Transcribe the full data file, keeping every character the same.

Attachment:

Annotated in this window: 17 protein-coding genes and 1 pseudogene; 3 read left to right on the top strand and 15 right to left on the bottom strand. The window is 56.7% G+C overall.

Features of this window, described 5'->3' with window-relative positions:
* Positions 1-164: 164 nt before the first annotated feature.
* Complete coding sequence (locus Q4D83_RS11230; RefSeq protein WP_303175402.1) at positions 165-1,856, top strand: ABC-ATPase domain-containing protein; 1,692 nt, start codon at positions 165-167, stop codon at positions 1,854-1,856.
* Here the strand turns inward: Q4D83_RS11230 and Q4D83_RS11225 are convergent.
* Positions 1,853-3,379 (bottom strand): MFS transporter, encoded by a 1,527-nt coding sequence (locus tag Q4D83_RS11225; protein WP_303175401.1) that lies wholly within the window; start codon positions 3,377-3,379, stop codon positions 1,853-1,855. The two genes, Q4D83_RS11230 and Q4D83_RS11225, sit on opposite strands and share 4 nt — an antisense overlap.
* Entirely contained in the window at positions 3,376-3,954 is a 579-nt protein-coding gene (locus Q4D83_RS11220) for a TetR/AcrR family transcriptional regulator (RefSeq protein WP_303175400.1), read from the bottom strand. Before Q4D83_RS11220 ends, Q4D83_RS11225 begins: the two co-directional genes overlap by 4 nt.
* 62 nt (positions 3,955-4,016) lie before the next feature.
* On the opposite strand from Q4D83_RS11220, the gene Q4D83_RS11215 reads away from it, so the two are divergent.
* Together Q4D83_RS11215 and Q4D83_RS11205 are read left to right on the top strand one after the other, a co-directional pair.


Annotated in this window: 17 protein-coding genes and 1 pseudogene; 3 read left to right on the top strand and 15 right to left on the bottom strand. The window is 56.7% G+C overall.

Features of this window, described 5'->3' with window-relative positions:
* Positions 1-164: 164 nt before the first annotated feature.
* Complete coding sequence (locus Q4D83_RS11230; RefSeq protein WP_303175402.1) at positions 165-1,856, top strand: ABC-ATPase domain-containing protein; 1,692 nt, start codon at positions 165-167, stop codon at positions 1,854-1,856.
* Here the strand turns inward: Q4D83_RS11230 and Q4D83_RS11225 are convergent.
* Positions 1,853-3,379 (bottom strand): MFS transporter, encoded by a 1,527-nt coding sequence (locus tag Q4D83_RS11225; protein WP_303175401.1) that lies wholly within the window; start codon positions 3,377-3,379, stop codon positions 1,853-1,855. The two genes, Q4D83_RS11230 and Q4D83_RS11225, sit on opposite strands and share 4 nt — an antisense overlap.
* Entirely contained in the window at positions 3,376-3,954 is a 579-nt protein-coding gene (locus Q4D83_RS11220) for a TetR/AcrR family transcriptional regulator (RefSeq protein WP_303175400.1), read from the bottom strand. Before Q4D83_RS11220 ends, Q4D83_RS11225 begins: the two co-directional genes overlap by 4 nt.
* 62 nt (positions 3,955-4,016) lie before the next feature.
* On the opposite strand from Q4D83_RS11220, the gene Q4D83_RS11215 reads away from it, so the two are divergent.
* Together Q4D83_RS11215 and Q4D83_RS11205 are read left to right on the top strand one after the other, a co-directional pair.